Elderly people who are prescribed opioids may be at higher risk for injuries from falls, some of which may be fatal, a Canadian analysis of trauma cases suggests.
Researchers studied more than 67,000 injured patients over age 65 who were admitted to trauma centers in Quebec between 2004 and 2014. The average age was 81.
Overall, people with a recent opioid prescription were 2.4 times more likely to have been injured in a fall than other trauma patients, the study found.
And among all patients with fall-related injuries, those with recent opioid prescriptions were 58 percent more likely to die in the hospital than patients who were not using these painkillers.
“The effect of opioids is similar to alcohol – your reflexes are slower and your balance is affected, which makes you more likely to fall,” said lead study author Dr. Raoul Daoust of the University of Montreal in Quebec.
It’s possible that the chronic pain or health problems that led to the opioid prescriptions – and not the painkillers themselves – might actually cause falls, Daoust said by email. But the results still suggest patients should consider using other pain relievers like acetaminophen (Tylenol) or nonsteroidal anti-inflammatory drugs (NSAIDs) such as ibuprofen (Motrin) or naproxen (Aleve).
“Only take opioids if other painkillers do not work,” Daoust advised.
Falls are a leading cause of disability and death among people 65 and older, researchers note in CMAJ.
While some previous research has linked opioid use to an increased risk of falls, results have been mixed and studies to date haven’t provided a clear picture of the severity of injuries or the risk of death for elderly patients.
In the current study, 92 percent of the patients were injured in falls and 59 percent of the patients required surgery. Half of them were hospitalized for at least 12 days.
The vast majority of these trauma patients had not been prescribed opioids within the two weeks prior to their injury.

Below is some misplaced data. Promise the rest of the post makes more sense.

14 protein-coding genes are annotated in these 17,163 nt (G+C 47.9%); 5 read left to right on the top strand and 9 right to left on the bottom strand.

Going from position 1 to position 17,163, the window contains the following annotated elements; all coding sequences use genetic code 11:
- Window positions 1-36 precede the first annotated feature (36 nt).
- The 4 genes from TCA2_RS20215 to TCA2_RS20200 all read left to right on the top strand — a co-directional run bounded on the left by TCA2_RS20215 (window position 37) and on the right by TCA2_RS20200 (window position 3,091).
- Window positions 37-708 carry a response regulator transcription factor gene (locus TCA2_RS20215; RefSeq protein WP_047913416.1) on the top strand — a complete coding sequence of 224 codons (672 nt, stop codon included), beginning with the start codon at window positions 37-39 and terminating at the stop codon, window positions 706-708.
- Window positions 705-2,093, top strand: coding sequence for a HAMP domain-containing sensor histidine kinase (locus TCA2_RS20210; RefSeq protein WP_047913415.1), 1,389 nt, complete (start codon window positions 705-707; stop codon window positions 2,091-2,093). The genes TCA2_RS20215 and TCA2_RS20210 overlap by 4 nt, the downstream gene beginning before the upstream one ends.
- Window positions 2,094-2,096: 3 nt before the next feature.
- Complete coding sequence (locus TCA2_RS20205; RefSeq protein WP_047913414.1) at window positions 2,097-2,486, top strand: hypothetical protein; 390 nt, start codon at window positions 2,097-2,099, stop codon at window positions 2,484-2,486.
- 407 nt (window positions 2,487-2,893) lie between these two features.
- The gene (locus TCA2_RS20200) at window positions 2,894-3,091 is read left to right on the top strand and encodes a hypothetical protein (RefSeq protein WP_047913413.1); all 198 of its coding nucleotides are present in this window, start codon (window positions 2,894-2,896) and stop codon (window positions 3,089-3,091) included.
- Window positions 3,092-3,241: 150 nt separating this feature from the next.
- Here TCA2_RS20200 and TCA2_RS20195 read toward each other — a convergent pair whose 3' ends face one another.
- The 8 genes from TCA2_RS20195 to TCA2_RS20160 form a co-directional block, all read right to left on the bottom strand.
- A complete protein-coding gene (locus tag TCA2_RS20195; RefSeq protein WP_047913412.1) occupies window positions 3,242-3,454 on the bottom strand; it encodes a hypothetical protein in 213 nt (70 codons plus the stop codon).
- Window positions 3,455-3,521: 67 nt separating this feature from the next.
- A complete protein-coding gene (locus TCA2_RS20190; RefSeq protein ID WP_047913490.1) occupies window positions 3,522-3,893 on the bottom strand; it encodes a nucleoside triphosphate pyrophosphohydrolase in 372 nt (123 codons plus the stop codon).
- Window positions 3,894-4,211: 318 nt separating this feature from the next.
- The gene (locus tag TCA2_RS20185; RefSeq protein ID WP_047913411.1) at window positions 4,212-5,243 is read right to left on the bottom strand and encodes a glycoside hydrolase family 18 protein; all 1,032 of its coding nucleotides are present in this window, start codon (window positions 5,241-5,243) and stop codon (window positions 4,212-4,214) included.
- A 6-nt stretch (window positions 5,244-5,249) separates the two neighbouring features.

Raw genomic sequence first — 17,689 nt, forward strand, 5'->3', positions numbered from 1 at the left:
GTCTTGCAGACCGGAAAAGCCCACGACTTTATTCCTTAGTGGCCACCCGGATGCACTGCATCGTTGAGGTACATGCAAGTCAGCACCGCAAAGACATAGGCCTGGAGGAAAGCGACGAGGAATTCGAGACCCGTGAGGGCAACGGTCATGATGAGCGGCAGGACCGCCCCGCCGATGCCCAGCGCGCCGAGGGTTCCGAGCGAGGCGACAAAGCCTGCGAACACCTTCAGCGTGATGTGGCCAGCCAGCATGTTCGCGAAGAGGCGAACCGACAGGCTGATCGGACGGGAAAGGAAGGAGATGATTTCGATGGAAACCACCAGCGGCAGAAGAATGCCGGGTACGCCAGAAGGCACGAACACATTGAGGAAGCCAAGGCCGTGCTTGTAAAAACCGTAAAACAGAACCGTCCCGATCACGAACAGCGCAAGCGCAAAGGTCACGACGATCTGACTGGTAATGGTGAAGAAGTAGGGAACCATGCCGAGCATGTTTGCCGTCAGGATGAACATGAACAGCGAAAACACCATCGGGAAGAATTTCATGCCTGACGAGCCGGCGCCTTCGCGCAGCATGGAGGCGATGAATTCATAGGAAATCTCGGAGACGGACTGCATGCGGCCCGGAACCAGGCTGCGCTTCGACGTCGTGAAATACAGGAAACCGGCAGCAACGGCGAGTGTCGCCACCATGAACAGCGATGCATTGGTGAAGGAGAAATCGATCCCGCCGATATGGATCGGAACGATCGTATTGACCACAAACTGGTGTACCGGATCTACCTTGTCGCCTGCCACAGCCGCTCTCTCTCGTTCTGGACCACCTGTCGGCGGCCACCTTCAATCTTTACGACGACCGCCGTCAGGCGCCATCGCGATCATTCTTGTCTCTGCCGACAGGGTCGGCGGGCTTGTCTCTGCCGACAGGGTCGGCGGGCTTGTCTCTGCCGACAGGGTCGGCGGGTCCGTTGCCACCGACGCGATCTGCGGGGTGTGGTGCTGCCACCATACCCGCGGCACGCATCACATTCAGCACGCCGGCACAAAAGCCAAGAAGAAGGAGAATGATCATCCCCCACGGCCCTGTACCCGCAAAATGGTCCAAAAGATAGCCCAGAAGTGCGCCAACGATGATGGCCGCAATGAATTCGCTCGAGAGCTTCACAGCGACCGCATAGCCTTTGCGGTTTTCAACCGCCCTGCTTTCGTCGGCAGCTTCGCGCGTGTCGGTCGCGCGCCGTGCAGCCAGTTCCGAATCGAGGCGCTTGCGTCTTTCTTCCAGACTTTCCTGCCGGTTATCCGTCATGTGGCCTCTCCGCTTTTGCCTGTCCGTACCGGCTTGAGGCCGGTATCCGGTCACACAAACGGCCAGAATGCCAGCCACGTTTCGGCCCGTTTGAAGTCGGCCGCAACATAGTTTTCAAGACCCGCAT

Almost 5 percent of the patients who had recently filled an opioid prescription had been injured in a fall, compared to 1.5 percent of people with other types of injuries.
The study wasn’t a controlled experiment designed to prove whether or how opioids might directly cause falls or fatalities, the authors note. Another limitation is that they examined prescription data, and it’s possible some patients might not have taken opioids that doctors prescribed.
Still, the results suggest that patients should consider alternative painkillers when possible, and be aware of the potential risk of falls with opioids, said Brendan Saloner, a researcher at Johns Hopkins Bloomberg School of Public Health in Baltimore who wasn’t involved in the study.
“Opioids act on the central nervous system and often have a sedating effect, so people may feel drowsier after taking opioids or may experience reduced motor functioning, which may cause them to lose their balance and become more at risk of falls,” Saloner said by email.
“However, people who take opioids are often more frail because of their medical histories, and their underlying disability may also increase their risk of falls – for example, they may be people who use walkers or who have vision problems,” Saloner added.
One way to avoid the risk may be to try not to start opioids in the first place, said Dr. Jennifer Stevens, a researcher at Beth Israel Deaconess Medical Center and Harvard Medical School in Boston who wasn’t involved in the study.
Many patients get started on opioids after a hospital stay, and once they start they run the risk of staying on the drugs for a long period of time, Stevens said by email. Patients should ask their doctors about alternatives, Stevens advised.
“There are a range of other medications that . . . may even be more helpful to acute pain, post surgical pain, and even chronic pain,” Stevens said.
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